Your Health Care Heads to a Vote Tomorrow. Here's What's at Stake

 

Since its implementation in 2010, Republicans have fought tooth and nail against the Affordable Care Act (ACA), a.k.a. "Obamacare," and are seeking to "repeal and replace" it with their own policy. You might recall that President Trump has made a lot of promises about what a new, Republican plan under his administration would look like, like that time he said there will be "insurance for everybody," that everyone would get to keep their doctors, and that people with pre-existing conditions would retain healthcare

This all sounds like an awesome episode of Oprah where everyone finds an affordable healthcare plan under their seat, but actually, it's nowhere near that easy. And take into account the sexist and lame dad jokes that indicate some GOP representatives have no idea how their proposed healthcare plan—or, uh, insurance in general—is actually going to work, and it's enough to give a gal an ulcer (so, uh, hopefully, that's something that will still be covered by insurance).

 

Here's the problem:

The new proposed bill from the GOP, the American Health Care Act (AHCA)fails to meet the promises Trump outlined on the campaign trail. Additionally, the Congressional Budget Office, an independent, nonpartisan group in Washington that crunches the numbers on proposed bills in Congress, did an evaluation on the AHCA. In evaluating the new plan, the CBO concluded that as many as 24 million Americans would lose coverage under the GOP's proposed plan.

The passage of the bill will plunge the U.S. even further into deficit, and cut crucial benefits for many services.

 

Here's how it may affect you:

Originally scheduled for today, the vote for the bill has been delayed until tomorrow, Friday, March 24th, as the president scrambles to get support.

Previously, Obamacare covered something called "essential heath benefits," which the GOP has long been opposed to. These benefits include emergency services, prescription drugs, and hospitalization (y'know, stuff that's...essential). Also included in these mandated benefits are pregnancy, maternity, and newborn care, which means the already abysmal policies in the U.S. regarding maternity leave could get even worse.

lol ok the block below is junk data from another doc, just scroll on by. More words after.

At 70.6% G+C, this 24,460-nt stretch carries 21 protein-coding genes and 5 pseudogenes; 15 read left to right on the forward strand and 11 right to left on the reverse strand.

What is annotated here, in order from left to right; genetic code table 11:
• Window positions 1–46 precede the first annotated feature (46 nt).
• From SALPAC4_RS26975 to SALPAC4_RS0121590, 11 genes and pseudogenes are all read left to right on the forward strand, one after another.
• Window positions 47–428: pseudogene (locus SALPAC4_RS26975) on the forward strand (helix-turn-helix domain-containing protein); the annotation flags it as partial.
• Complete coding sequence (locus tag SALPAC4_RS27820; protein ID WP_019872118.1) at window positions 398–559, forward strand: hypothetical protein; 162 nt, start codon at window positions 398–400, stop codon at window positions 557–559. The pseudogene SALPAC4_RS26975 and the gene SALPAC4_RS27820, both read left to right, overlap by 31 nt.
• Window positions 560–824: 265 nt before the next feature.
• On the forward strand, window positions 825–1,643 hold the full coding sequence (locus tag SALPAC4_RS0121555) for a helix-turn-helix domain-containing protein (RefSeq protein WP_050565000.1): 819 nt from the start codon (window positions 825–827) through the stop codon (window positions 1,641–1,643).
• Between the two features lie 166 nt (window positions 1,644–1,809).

The passage of the bill would also defund Planned Parenthood, which uses its federal funding (none of which goes toward abortion, btw) to assist with contraception, cancer screenings, STD tests, and other OB-GYN services. As far as abortion services go, it also restricts coverage from any insurer. 

The AHCA would freeze Medicaid expansion, which covers millions of low-income Americans. Since more women are affected by the poverty rate than men, many women who previously benefitted from Medicaid would lose coverage in 2020. The passage of the bill would also threaten the heath of undocumented women, as well as putting the lives of domestic abuse survivors at risk.

And, lastly, if that isn't already enough, there are a number of issues with the AHCA's coverage for elderly adults. And just something to keep on the mental back burners, ladies: Women *do* live longer than men.

 

Here's what you can do:

Click here to find out who your congressional representative is and get their phone number—yes, phone number! You should definitely call rather than email; it's more effective. When congressional email inboxes get filled up, it's much easier to ignore, as opposed to hearing the office phone ringing off the hook ALL. DAMN. DAY.

When you do get on the line with a congressional staffer, be courteous! Tell him or her your message as succinctly as possible. Be sure to say that you're a constituent of the representative you're calling and say explicitly that you think the AHCA should be voted down.

And hopefully, if it is turned down in Congress, maybe it'll give these guys even more time to think...

-Tori Borengasser

 
 
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